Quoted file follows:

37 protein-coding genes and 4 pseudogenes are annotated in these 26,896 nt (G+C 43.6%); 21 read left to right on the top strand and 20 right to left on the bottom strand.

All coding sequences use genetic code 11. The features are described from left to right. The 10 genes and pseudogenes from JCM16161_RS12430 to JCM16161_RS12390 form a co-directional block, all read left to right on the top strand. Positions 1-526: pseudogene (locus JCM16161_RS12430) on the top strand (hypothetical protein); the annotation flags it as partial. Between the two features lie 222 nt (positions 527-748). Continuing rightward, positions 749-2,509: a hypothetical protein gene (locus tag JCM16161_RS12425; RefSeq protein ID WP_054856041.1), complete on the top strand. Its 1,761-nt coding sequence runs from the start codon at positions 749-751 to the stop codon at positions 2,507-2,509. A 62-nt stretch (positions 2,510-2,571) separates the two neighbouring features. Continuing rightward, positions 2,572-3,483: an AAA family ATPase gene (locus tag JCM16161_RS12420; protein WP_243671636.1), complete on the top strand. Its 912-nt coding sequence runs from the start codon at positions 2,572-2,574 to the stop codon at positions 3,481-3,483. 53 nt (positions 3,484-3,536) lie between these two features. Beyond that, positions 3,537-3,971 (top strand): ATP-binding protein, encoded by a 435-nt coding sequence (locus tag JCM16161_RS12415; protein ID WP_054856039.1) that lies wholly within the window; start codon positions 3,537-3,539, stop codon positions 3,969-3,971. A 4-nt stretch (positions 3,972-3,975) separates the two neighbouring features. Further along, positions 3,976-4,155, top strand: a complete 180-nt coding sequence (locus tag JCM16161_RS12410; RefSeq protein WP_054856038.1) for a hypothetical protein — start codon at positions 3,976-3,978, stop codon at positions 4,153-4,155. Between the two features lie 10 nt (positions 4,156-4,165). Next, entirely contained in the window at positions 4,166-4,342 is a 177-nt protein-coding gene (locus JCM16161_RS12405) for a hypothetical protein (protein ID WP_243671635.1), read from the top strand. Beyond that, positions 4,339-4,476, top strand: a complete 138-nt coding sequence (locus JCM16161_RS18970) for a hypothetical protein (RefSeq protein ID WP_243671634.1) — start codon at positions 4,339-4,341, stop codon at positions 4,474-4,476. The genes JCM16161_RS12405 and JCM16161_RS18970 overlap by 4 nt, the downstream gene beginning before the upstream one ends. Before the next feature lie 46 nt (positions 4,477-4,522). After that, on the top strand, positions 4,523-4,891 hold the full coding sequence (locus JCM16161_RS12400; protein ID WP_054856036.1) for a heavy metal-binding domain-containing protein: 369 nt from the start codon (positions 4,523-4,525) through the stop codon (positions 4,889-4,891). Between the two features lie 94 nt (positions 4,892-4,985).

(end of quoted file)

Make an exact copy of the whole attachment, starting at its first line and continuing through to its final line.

37 protein-coding genes and 4 pseudogenes are annotated in these 26,896 nt (G+C 43.6%); 21 read left to right on the top strand and 20 right to left on the bottom strand.

All coding sequences use genetic code 11. The features are described from left to right. The 10 genes and pseudogenes from JCM16161_RS12430 to JCM16161_RS12390 form a co-directional block, all read left to right on the top strand. Positions 1-526: pseudogene (locus JCM16161_RS12430) on the top strand (hypothetical protein); the annotation flags it as partial. Between the two features lie 222 nt (positions 527-748). Continuing rightward, positions 749-2,509: a hypothetical protein gene (locus tag JCM16161_RS12425; RefSeq protein ID WP_054856041.1), complete on the top strand. Its 1,761-nt coding sequence runs from the start codon at positions 749-751 to the stop codon at positions 2,507-2,509. A 62-nt stretch (positions 2,510-2,571) separates the two neighbouring features. Continuing rightward, positions 2,572-3,483: an AAA family ATPase gene (locus tag JCM16161_RS12420; protein WP_243671636.1), complete on the top strand. Its 912-nt coding sequence runs from the start codon at positions 2,572-2,574 to the stop codon at positions 3,481-3,483. 53 nt (positions 3,484-3,536) lie between these two features. Beyond that, positions 3,537-3,971 (top strand): ATP-binding protein, encoded by a 435-nt coding sequence (locus tag JCM16161_RS12415; protein ID WP_054856039.1) that lies wholly within the window; start codon positions 3,537-3,539, stop codon positions 3,969-3,971. A 4-nt stretch (positions 3,972-3,975) separates the two neighbouring features. Further along, positions 3,976-4,155, top strand: a complete 180-nt coding sequence (locus tag JCM16161_RS12410; RefSeq protein WP_054856038.1) for a hypothetical protein — start codon at positions 3,976-3,978, stop codon at positions 4,153-4,155. Between the two features lie 10 nt (positions 4,156-4,165). Next, entirely contained in the window at positions 4,166-4,342 is a 177-nt protein-coding gene (locus JCM16161_RS12405) for a hypothetical protein (protein ID WP_243671635.1), read from the top strand. Beyond that, positions 4,339-4,476, top strand: a complete 138-nt coding sequence (locus JCM16161_RS18970) for a hypothetical protein (RefSeq protein ID WP_243671634.1) — start codon at positions 4,339-4,341, stop codon at positions 4,474-4,476. The genes JCM16161_RS12405 and JCM16161_RS18970 overlap by 4 nt, the downstream gene beginning before the upstream one ends. Before the next feature lie 46 nt (positions 4,477-4,522). After that, on the top strand, positions 4,523-4,891 hold the full coding sequence (locus JCM16161_RS12400; protein ID WP_054856036.1) for a heavy metal-binding domain-containing protein: 369 nt from the start codon (positions 4,523-4,525) through the stop codon (positions 4,889-4,891). Between the two features lie 94 nt (positions 4,892-4,985).